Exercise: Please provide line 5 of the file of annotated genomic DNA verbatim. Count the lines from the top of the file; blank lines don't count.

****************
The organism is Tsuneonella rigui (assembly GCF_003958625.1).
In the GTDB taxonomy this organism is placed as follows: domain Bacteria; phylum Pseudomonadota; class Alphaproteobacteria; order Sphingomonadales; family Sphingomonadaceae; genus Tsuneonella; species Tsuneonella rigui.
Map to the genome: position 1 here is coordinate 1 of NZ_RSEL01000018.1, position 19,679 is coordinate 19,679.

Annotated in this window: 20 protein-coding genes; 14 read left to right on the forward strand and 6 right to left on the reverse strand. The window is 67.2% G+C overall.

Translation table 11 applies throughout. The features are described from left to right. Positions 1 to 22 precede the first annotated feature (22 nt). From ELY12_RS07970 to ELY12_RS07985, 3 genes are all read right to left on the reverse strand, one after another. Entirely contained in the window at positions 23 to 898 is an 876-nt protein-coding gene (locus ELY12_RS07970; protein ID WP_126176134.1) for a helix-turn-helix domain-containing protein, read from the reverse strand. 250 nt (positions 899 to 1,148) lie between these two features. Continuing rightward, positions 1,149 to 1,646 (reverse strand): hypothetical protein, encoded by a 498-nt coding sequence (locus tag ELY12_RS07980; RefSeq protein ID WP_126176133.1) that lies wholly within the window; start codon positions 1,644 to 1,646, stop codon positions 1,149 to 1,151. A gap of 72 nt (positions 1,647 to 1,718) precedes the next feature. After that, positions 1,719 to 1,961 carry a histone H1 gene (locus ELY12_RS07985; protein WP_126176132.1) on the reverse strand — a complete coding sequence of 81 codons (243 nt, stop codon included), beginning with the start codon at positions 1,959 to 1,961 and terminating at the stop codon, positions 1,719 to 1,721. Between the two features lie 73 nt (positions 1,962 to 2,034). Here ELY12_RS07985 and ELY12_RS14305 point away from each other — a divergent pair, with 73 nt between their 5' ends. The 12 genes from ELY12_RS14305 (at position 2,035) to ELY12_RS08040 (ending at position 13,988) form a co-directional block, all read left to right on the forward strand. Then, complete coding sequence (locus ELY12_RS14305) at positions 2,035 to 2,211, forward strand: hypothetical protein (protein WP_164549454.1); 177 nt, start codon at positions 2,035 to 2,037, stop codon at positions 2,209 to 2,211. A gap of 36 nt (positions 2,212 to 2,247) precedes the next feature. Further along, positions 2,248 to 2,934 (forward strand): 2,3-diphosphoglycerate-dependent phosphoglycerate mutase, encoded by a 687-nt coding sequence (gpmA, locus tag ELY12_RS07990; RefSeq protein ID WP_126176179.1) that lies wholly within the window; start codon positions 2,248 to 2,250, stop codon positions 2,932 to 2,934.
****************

Translation table 11 applies throughout. The features are described from left to right. Positions 1 to 22 precede the first annotated feature (22 nt). From ELY12_RS07970 to ELY12_RS07985, 3 genes are all read right to left on the reverse strand, one after another. Entirely contained in the window at positions 23 to 898 is an 876-nt protein-coding gene (locus ELY12_RS07970; protein ID WP_126176134.1) for a helix-turn-helix domain-containing protein, read from the reverse strand. 250 nt (positions 899 to 1,148) lie between these two features. Continuing rightward, positions 1,149 to 1,646 (reverse strand): hypothetical protein, encoded by a 498-nt coding sequence (locus tag ELY12_RS07980; RefSeq protein ID WP_126176133.1) that lies wholly within the window; start codon positions 1,644 to 1,646, stop codon positions 1,149 to 1,151. A gap of 72 nt (positions 1,647 to 1,718) precedes the next feature. After that, positions 1,719 to 1,961 carry a histone H1 gene (locus ELY12_RS07985; protein WP_126176132.1) on the reverse strand — a complete coding sequence of 81 codons (243 nt, stop codon included), beginning with the start codon at positions 1,959 to 1,961 and terminating at the stop codon, positions 1,719 to 1,721. Between the two features lie 73 nt (positions 1,962 to 2,034). Here ELY12_RS07985 and ELY12_RS14305 point away from each other — a divergent pair, with 73 nt between their 5' ends. The 12 genes from ELY12_RS14305 (at position 2,035) to ELY12_RS08040 (ending at position 13,988) form a co-directional block, all read left to right on the forward strand. Then, complete coding sequence (locus ELY12_RS14305) at positions 2,035 to 2,211, forward strand: hypothetical protein (protein WP_164549454.1); 177 nt, start codon at positions 2,035 to 2,037, stop codon at positions 2,209 to 2,211. A gap of 36 nt (positions 2,212 to 2,247) precedes the next feature. Further along, positions 2,248 to 2,934 (forward strand): 2,3-diphosphoglycerate-dependent phosphoglycerate mutase, encoded by a 687-nt coding sequence (gpmA, locus tag ELY12_RS07990; RefSeq protein ID WP_126176179.1) that lies wholly within the window; start codon positions 2,248 to 2,250, stop codon positions 2,932 to 2,934.